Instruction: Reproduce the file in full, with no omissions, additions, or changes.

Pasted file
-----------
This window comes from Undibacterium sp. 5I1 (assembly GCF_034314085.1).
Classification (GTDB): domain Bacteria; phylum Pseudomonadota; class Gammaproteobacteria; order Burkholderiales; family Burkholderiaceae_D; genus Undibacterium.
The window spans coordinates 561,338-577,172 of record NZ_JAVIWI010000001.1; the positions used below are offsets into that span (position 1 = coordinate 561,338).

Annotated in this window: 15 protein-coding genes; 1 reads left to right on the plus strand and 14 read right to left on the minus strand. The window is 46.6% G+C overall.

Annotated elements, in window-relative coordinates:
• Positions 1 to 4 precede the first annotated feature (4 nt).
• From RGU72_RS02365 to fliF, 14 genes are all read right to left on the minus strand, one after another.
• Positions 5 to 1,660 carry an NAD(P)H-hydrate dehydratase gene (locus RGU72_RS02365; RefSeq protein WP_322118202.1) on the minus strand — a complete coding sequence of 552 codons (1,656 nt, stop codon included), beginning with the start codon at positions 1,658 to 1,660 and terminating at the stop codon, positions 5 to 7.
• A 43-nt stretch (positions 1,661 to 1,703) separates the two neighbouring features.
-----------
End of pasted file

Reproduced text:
This window comes from Undibacterium sp. 5I1 (assembly GCF_034314085.1).
Classification (GTDB): domain Bacteria; phylum Pseudomonadota; class Gammaproteobacteria; order Burkholderiales; family Burkholderiaceae_D; genus Undibacterium.
The window spans coordinates 561,338-577,172 of record NZ_JAVIWI010000001.1; the positions used below are offsets into that span (position 1 = coordinate 561,338).

Annotated in this window: 15 protein-coding genes; 1 reads left to right on the plus strand and 14 read right to left on the minus strand. The window is 46.6% G+C overall.

Annotated elements, in window-relative coordinates:
• Positions 1 to 4 precede the first annotated feature (4 nt).
• From RGU72_RS02365 to fliF, 14 genes are all read right to left on the minus strand, one after another.
• Positions 5 to 1,660 carry an NAD(P)H-hydrate dehydratase gene (locus RGU72_RS02365; RefSeq protein WP_322118202.1) on the minus strand — a complete coding sequence of 552 codons (1,656 nt, stop codon included), beginning with the start codon at positions 1,658 to 1,660 and terminating at the stop codon, positions 5 to 7.
• A 43-nt stretch (positions 1,661 to 1,703) separates the two neighbouring features.